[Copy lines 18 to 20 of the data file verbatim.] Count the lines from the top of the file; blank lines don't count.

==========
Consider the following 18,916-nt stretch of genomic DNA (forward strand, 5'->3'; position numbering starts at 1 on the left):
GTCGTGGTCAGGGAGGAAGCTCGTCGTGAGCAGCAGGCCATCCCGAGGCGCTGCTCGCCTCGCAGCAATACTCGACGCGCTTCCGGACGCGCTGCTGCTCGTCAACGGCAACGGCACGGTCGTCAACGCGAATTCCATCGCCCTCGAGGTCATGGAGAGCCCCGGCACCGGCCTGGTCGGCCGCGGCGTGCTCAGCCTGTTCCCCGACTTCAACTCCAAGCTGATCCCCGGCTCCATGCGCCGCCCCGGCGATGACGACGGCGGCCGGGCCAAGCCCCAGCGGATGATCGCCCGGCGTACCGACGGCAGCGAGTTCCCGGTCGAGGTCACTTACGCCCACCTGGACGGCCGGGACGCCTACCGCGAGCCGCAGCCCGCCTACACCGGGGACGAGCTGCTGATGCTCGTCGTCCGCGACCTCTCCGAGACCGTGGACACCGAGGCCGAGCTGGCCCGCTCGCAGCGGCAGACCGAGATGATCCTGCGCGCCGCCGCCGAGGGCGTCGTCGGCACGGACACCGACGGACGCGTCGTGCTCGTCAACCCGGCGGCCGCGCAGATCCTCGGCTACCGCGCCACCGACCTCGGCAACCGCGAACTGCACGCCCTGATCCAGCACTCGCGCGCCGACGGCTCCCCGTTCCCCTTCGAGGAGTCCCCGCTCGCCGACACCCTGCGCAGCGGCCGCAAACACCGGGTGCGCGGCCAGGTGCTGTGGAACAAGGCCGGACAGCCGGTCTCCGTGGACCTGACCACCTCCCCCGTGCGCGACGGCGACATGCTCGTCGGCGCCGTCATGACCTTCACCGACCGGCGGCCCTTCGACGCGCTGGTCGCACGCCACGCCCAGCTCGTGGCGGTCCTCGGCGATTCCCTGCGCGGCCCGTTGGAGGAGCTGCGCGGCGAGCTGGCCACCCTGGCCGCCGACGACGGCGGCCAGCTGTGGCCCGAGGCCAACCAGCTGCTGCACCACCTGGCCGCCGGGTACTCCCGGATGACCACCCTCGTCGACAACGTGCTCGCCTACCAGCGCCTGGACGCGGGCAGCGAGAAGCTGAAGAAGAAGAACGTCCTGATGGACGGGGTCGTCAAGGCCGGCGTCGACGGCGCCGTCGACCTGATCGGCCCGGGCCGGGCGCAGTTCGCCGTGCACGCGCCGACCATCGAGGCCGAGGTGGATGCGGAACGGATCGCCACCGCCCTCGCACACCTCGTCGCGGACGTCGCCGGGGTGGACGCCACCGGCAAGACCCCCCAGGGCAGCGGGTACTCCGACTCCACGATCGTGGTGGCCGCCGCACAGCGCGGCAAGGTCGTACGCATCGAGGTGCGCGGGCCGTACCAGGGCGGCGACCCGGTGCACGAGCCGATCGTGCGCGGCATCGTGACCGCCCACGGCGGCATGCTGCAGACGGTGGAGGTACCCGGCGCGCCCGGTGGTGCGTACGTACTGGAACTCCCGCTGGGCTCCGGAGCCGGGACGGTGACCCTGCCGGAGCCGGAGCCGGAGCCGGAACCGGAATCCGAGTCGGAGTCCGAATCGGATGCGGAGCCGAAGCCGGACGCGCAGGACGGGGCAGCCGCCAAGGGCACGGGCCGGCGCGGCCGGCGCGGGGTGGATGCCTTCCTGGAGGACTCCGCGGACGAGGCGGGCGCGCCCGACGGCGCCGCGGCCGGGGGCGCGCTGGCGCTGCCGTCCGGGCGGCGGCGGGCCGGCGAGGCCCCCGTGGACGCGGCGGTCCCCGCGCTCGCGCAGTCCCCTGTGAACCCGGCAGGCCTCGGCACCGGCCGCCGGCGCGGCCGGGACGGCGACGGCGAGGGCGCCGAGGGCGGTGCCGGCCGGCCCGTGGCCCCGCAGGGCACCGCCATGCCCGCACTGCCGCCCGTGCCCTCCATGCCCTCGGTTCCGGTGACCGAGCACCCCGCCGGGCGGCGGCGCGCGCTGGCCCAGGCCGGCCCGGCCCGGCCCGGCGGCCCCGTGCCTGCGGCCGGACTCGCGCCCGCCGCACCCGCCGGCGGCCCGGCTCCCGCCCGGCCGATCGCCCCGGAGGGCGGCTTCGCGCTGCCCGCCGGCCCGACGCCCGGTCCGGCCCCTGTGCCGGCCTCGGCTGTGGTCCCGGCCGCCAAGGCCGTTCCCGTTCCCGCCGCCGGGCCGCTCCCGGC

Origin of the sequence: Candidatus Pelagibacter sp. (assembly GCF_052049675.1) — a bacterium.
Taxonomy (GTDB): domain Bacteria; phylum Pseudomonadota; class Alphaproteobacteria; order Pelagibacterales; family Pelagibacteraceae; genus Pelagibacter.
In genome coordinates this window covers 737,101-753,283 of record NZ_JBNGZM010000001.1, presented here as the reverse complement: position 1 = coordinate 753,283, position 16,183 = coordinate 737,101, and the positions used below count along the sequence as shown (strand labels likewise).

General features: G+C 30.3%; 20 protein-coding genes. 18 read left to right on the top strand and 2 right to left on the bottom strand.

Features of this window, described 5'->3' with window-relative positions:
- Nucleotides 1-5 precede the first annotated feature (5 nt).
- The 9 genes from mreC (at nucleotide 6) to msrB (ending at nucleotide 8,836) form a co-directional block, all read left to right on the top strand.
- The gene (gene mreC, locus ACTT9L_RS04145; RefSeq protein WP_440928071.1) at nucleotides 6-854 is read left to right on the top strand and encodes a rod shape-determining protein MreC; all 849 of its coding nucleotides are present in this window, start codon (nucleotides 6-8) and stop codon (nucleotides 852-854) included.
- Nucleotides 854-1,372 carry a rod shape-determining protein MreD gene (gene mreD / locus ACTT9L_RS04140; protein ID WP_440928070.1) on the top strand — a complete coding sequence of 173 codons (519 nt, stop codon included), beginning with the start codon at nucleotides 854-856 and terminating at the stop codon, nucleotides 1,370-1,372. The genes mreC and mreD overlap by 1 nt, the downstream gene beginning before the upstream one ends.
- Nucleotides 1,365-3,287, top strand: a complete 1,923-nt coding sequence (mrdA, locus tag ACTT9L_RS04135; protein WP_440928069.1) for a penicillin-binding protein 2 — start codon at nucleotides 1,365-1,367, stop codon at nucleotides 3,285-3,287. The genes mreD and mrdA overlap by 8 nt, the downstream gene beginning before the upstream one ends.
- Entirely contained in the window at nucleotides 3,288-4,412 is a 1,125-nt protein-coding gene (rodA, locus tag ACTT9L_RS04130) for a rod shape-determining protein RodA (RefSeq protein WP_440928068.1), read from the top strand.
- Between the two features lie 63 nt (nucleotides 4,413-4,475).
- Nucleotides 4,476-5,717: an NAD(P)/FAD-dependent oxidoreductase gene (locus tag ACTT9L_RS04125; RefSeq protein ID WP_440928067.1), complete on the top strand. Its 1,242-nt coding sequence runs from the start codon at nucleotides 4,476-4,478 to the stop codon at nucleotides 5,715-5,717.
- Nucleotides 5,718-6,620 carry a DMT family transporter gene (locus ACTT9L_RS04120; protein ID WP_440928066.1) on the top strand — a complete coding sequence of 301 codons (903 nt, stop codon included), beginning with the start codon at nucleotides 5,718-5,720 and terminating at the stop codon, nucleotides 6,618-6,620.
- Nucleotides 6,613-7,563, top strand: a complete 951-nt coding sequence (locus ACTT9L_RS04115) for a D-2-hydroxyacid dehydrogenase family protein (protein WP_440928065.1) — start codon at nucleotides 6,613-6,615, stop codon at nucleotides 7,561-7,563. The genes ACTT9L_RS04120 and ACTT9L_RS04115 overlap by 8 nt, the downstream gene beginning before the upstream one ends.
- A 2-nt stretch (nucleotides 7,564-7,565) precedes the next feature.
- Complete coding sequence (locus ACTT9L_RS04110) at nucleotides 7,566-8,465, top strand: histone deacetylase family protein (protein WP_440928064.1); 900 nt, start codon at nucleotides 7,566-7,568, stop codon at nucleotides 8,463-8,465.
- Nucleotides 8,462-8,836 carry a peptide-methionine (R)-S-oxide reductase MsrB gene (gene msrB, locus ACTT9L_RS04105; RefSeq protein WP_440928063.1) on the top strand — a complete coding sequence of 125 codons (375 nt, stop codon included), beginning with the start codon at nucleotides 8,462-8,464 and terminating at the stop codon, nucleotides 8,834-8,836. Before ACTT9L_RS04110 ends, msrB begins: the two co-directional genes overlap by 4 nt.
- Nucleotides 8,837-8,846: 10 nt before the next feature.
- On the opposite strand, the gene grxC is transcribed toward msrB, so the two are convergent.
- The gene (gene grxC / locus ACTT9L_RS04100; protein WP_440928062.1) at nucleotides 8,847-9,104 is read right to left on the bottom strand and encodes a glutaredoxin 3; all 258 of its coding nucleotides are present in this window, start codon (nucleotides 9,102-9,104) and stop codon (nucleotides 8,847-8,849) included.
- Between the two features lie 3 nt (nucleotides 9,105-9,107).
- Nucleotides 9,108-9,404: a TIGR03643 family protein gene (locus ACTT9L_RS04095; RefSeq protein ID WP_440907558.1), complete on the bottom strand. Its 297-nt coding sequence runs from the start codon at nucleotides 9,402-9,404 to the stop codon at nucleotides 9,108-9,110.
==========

- A 2-nt stretch (nucleotides 7,564-7,565) precedes the next feature.
- Complete coding sequence (locus ACTT9L_RS04110) at nucleotides 7,566-8,465, top strand: histone deacetylase family protein (protein WP_440928064.1); 900 nt, start codon at nucleotides 7,566-7,568, stop codon at nucleotides 8,463-8,465.
- Nucleotides 8,462-8,836 carry a peptide-methionine (R)-S-oxide reductase MsrB gene (gene msrB, locus ACTT9L_RS04105; RefSeq protein WP_440928063.1) on the top strand — a complete coding sequence of 125 codons (375 nt, stop codon included), beginning with the start codon at nucleotides 8,462-8,464 and terminating at the stop codon, nucleotides 8,834-8,836. Before ACTT9L_RS04110 ends, msrB begins: the two co-directional genes overlap by 4 nt.